Check out our Youtube Channel

Video interviews with all your favorite stars!

Download all your music here

Author Jeff Slate

Peter Frampton has climbed the mountaintop a few times in his storied career. First, with Steve Marriott, as the young, charismatic guitar hero of their band Humble Pie; then as the multi-platinum selling solo artist when his album Frampton Comes Alive! was seemingly everywhere in the late 1970s; later as David Bowie’s foil on the icon’s 1987 Never Let Me Down (recently re-imagined) album and Glass Spider tour; and finally as the Grammy-winning elder statesman of rock. Frampton is out on a farewell tour right now – resulting from a diagnosis of IBM (inclusion body myositis), a progressive muscle disease…

Share.

“What’s the Joker doing in the Met?” guitarist Steve Miller, who was instrumental in helping put the show together, joked after seeing the Metropolitan Museum of Art’s new exhibition “Play It Loud: Instruments of Rock & Roll,” which showcases some of the most iconic instruments in the history of rock and roll. “Well, the first time I saw the exhibit assembled together, and I walked through, I was stunned by the power and the elegance and the intelligence of this assembled collection of musicians and instruments. It’s really why we all love the Metropolitan Museum so much, and why they’re…

Share.

Slash is probably the last of the guitar heroes of the Golden Age of rock and roll. Following in the footsteps of the rock god’s who inspired him — Joe Perry, Jimmy Page, Eric Clapton — he almost singlehandedly made the Gibson Les Paul cool again, after Guns N’ Roses broke through via MTV in the late-1980s. After the break-up of his band, and the death of Velvet Revolver frontman Scott Weiland, which Slash co-founded after Guns N’ Roses imploded, Slash set out on a long and fruitful solo career. “It’s been a little bit crazy, but, you know, it’s…

Share.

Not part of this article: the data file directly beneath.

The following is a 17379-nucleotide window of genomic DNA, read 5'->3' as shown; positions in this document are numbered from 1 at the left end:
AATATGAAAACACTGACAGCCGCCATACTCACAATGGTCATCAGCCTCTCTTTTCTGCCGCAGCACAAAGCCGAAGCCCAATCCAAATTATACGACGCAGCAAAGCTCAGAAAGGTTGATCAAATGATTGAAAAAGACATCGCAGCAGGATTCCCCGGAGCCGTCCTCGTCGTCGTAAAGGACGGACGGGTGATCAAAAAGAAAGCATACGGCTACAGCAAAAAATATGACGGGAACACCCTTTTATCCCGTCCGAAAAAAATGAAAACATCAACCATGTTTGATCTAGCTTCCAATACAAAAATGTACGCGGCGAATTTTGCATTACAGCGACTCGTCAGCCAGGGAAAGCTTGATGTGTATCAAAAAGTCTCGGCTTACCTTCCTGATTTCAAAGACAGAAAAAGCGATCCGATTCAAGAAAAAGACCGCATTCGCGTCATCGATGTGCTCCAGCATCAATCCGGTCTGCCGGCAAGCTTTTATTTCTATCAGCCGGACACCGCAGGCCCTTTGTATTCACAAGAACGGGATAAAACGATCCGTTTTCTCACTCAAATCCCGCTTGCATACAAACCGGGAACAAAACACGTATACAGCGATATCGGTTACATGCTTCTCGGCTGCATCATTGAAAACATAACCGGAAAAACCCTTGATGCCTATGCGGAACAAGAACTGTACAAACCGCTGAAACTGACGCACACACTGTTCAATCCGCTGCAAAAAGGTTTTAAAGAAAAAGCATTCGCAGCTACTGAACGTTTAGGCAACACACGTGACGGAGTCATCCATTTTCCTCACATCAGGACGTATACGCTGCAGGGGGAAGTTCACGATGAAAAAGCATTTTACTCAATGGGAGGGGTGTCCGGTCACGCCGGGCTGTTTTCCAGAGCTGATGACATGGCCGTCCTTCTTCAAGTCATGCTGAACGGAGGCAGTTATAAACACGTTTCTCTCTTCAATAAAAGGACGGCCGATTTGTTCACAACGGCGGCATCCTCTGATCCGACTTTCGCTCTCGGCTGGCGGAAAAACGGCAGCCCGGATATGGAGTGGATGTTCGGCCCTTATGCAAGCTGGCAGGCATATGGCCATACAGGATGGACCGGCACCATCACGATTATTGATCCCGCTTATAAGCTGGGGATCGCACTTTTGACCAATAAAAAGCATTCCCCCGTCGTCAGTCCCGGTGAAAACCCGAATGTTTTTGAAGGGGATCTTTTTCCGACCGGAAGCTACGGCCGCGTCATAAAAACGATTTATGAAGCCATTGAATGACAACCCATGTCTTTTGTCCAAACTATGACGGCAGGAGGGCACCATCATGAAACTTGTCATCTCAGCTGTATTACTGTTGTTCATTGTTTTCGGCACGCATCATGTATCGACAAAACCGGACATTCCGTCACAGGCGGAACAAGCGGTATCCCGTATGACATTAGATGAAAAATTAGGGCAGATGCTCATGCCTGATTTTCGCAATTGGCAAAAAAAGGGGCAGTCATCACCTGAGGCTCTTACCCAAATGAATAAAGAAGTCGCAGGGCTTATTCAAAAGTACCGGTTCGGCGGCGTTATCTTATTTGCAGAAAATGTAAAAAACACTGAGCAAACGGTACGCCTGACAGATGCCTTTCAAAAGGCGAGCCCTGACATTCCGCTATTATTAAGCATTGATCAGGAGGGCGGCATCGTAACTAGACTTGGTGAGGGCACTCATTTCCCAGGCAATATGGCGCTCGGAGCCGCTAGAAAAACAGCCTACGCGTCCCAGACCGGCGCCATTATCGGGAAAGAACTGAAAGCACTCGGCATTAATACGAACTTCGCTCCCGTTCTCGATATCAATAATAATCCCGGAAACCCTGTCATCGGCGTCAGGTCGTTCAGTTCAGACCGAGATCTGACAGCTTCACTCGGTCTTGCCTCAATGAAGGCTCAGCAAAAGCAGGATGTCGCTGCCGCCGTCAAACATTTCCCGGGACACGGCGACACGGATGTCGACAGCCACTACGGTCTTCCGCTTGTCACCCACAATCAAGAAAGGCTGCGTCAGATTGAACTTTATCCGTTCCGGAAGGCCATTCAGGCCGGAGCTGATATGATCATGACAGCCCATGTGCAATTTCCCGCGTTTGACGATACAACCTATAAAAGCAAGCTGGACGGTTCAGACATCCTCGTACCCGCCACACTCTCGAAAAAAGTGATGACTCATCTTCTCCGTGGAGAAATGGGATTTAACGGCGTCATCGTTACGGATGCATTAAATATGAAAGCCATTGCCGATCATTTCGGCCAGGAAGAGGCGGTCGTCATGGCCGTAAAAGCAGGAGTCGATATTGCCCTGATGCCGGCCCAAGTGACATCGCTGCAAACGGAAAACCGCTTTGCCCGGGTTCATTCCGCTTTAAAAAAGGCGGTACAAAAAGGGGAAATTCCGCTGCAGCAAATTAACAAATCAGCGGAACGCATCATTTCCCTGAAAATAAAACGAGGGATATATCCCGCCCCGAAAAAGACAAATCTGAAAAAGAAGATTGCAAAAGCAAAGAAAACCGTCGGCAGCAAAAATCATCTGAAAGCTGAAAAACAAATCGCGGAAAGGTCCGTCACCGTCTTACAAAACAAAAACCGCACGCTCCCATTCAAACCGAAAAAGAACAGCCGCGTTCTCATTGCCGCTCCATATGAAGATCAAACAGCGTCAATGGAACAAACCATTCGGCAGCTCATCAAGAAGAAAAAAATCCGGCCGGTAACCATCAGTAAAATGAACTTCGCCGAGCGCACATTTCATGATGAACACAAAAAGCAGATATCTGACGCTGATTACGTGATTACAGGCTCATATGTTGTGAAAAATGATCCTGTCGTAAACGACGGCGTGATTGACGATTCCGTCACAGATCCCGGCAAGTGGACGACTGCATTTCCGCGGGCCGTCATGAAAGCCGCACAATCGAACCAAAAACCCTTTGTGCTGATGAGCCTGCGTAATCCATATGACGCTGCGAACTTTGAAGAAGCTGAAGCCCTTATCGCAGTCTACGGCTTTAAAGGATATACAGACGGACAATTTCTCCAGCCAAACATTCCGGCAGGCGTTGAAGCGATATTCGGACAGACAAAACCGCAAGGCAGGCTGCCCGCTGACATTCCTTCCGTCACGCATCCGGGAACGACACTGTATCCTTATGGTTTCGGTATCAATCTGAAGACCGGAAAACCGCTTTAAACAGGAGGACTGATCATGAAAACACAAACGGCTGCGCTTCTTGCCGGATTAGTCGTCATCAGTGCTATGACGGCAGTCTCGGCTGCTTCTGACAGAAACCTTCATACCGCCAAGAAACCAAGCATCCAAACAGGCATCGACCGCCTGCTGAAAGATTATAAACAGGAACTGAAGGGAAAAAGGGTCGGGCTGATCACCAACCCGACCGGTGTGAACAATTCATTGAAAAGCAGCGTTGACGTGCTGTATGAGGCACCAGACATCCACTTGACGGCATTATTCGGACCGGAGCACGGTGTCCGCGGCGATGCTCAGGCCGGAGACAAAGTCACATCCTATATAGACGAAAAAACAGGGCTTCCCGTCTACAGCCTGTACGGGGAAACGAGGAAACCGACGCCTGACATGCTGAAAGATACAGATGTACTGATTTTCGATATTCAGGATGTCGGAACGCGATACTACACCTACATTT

Larry “Ratso” Sloman has been a fixture on the New York City music scene since the 1970s. Along the way he was befriended by Bob Dylan, The Byrds’ Roger McGuinn, Nick Cave and many others. He was given his moniker “Ratso” by Joan Baez herself, chronicled Dylan’s Rolling Thunder Revue tour — which has been immortalized in a Martin Scorsese-directed film and 14-disc box set (and vinyl reissue package) — in his must-read, instant classic book On The Road with Bob Dylan. And, of course, he collaborated with the Red Hot Chili Peppers’ Anthony Kiedis on his amazing memoir, and…

Share.

This month, famed auction house Christie’s will auction more than 120 of rock and roll legend David Gilmour’s guitars. The David Gilmour Guitar Collection represents a remarkable, hand-picked group of instruments from the Pink Floyd guitarist’s personal guitar collection, including his infamous Fender Stratocaster -– dubbed the “Black Strat” –- as well as Fender Broadcasters, Esquires and Telecasters, the Martin 12-string he played on “Wish You Were Here,” Gilmour’s 1963 Gibson J-180 “Everly Brothers” acoustic, and a 1973 Rickenbacker 360-12 12-string electric guitar, among many others. The June 20th auction marks a rare opportunity for Pink Floyd fans, guitar aficionados, musicians…